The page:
Choosing The Best Portable Work Lights: Buyer’s Guide 2022
Buying Guide

Choosing The Best Portable Work Lights: Buyer’s Guide 2022

Written by Jessee Bourque
December 23, 2021

There’s no easy way to say this: There are WAY too many options out there for work lights.

Rechargeable, corded, LED, incandescent, flashlights, penlights, magnetic lights, drop lights…It’s a lot to digest for anyone just trying to find the best portable work light for their money.

And that’s exactly why we went through the entire current catalog of work lights and put together a quick, comprehensive guide covering everything you need to know to make an informed decision.

In the buyer’s guide below we’ll run through each type of light currently available, and then address some of the most common questions we hear on the topic. As always, if you’ve still got any questions about work lights (or tools in general) you can just give us a shout here.


Types Of Portable Work Lights

While many work lights share certain features like bulb types or mounting styles, there are a few specific terms you’ll want to be familiar with when choosing your next light.

Here are all the most common types you’ll see out there, and what to expect from each.

Drop Lights/ Hanging Lights

Drop lights are every mechanic’s go-to when it’s time to have a look under the hood. They’re convenient because they feature hooks and/or loops that can be suspended from above for hands-free lighting wherever you need it.

Drop lights come in many different styles and configurations, each with its own pros and cons. We’ll cover that more in-depth down below, but for now just know these are some of the most common and most useful lights you’ll find in an auto shop.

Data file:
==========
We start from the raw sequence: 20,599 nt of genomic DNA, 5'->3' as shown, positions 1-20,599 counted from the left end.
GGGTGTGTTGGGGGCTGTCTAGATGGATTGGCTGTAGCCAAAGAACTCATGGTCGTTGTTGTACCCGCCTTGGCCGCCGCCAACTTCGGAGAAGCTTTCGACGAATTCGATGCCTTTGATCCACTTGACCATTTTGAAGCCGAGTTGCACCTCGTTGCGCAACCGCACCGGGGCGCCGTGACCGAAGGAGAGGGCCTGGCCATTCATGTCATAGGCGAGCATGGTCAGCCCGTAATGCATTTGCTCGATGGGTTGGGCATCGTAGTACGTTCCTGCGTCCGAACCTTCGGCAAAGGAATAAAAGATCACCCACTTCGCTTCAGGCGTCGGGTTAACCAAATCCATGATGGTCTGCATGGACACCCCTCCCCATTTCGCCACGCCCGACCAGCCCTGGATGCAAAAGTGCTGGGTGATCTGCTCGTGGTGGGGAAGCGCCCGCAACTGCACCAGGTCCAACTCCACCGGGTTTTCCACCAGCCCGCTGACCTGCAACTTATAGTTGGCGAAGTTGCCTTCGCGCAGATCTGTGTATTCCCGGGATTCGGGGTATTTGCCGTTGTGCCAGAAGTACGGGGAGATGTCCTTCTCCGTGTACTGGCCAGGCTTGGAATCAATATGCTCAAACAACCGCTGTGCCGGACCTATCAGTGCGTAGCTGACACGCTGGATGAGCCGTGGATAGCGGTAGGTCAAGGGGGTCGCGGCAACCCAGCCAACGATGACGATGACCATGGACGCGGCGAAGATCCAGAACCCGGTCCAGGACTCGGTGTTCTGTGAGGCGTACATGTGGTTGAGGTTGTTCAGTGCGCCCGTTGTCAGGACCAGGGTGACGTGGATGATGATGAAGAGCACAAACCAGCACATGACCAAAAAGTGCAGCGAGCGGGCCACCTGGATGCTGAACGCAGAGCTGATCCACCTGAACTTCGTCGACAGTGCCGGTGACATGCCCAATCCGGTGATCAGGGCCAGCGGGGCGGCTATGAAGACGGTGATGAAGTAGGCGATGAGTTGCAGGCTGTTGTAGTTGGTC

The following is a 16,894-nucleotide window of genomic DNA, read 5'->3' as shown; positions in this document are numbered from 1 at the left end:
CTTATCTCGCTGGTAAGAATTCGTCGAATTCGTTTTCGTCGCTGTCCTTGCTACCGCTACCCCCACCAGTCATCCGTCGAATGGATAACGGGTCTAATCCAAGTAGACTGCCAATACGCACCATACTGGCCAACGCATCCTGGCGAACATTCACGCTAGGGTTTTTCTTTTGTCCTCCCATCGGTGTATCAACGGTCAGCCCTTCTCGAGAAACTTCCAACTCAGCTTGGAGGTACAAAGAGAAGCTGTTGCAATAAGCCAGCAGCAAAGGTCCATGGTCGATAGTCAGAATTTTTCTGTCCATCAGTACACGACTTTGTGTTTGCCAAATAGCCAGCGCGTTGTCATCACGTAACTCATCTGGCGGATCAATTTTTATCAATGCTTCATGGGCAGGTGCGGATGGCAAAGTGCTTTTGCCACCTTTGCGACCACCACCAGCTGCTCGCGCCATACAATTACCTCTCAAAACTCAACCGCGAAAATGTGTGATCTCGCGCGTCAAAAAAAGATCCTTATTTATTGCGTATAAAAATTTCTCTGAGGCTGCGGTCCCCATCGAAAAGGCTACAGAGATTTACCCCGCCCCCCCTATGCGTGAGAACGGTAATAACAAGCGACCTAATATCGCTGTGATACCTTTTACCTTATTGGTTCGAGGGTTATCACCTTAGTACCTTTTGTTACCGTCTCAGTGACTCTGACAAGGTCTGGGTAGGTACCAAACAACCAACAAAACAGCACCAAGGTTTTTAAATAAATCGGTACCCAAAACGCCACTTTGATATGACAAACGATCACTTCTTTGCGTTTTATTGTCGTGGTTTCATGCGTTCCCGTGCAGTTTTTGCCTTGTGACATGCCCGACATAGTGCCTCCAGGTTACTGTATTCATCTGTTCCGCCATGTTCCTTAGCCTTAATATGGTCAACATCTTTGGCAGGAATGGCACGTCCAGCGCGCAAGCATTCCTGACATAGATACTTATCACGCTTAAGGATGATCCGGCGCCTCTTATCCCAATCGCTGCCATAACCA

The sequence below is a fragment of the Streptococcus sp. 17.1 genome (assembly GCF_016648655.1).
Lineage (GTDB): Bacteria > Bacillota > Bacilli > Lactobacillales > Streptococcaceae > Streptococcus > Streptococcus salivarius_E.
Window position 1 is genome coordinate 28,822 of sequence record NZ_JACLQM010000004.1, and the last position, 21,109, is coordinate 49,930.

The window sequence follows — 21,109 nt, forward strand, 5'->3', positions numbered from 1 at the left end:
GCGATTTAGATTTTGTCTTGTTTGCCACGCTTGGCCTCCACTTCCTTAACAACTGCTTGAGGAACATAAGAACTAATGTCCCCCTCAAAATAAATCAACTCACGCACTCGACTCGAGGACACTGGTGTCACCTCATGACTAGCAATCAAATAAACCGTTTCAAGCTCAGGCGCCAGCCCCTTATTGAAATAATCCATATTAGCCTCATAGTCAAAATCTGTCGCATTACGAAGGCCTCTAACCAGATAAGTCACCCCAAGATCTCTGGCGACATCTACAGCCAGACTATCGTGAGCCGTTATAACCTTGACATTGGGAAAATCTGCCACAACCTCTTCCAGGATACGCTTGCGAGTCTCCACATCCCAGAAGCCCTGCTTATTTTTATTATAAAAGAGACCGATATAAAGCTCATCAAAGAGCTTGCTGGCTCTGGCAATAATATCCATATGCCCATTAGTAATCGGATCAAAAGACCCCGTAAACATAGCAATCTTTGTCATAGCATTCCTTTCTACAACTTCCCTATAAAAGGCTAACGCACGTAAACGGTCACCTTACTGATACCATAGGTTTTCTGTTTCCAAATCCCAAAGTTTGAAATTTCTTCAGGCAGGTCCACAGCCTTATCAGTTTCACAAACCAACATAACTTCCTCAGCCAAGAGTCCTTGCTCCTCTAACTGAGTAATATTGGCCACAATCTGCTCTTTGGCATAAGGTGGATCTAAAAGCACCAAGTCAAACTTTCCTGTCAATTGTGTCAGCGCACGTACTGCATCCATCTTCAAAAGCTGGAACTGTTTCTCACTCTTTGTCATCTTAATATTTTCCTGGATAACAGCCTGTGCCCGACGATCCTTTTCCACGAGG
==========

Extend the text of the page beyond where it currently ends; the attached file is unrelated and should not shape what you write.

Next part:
Magnetic Work Lights

Magnetic work lights also come in several different styles, but they all share one thing in common: Their bases contain powerful magnets, allowing them to be attached to any metallic surface for hands-free lighting.

While certain lights feature strictly magnetic mounts, some of the best work lights out there like the Astro Pneumatic 65SL include magnetic bases as well as drop light hooks giving them even more versatility around the shop.

Magnetic work lights often come in handy when working underneath cars as they can be attached anywhere along the frame and then adjusted in the direction you’re working.

Freestanding/ Floor Lights

Freestanding lights are the floodlight-style fixtures we often see on construction sites, which are mounted on their own stand and require no hanging or mounting to use.

Lights like these can come on tall telescoping stands standing six feet or more off the ground or on simple, compact frames that sit just inches off the floor. Freestanding lights are indispensable for casting broad light over large areas, or for illuminating tight spaces where drop lights might not be ideal, like underneath a car on jackstands.